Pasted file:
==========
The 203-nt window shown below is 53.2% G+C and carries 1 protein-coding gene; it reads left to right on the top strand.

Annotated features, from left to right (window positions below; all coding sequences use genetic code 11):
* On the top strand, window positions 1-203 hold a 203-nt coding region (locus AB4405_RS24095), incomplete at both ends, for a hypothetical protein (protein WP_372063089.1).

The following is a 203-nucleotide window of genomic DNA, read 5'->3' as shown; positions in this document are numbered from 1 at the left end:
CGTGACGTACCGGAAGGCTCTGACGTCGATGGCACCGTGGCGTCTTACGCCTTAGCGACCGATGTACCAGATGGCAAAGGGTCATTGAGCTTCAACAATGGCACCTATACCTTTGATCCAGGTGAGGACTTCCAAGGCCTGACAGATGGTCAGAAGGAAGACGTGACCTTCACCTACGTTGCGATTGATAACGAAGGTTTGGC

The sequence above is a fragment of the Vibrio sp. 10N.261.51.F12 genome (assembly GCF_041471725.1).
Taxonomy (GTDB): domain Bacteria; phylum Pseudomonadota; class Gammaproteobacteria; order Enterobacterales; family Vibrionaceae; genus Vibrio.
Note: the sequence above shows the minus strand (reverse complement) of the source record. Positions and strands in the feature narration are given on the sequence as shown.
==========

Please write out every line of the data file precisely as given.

The 203-nt window shown below is 53.2% G+C and carries 1 protein-coding gene; it reads left to right on the top strand.

Annotated features, from left to right (window positions below; all coding sequences use genetic code 11):
* On the top strand, window positions 1-203 hold a 203-nt coding region (locus AB4405_RS24095), incomplete at both ends, for a hypothetical protein (protein WP_372063089.1).

The following is a 203-nucleotide window of genomic DNA, read 5'->3' as shown; positions in this document are numbered from 1 at the left end:
CGTGACGTACCGGAAGGCTCTGACGTCGATGGCACCGTGGCGTCTTACGCCTTAGCGACCGATGTACCAGATGGCAAAGGGTCATTGAGCTTCAACAATGGCACCTATACCTTTGATCCAGGTGAGGACTTCCAAGGCCTGACAGATGGTCAGAAGGAAGACGTGACCTTCACCTACGTTGCGATTGATAACGAAGGTTTGGC

The sequence above is a fragment of the Vibrio sp. 10N.261.51.F12 genome (assembly GCF_041471725.1).
Taxonomy (GTDB): domain Bacteria; phylum Pseudomonadota; class Gammaproteobacteria; order Enterobacterales; family Vibrionaceae; genus Vibrio.
Note: the sequence above shows the minus strand (reverse complement) of the source record. Positions and strands in the feature narration are given on the sequence as shown.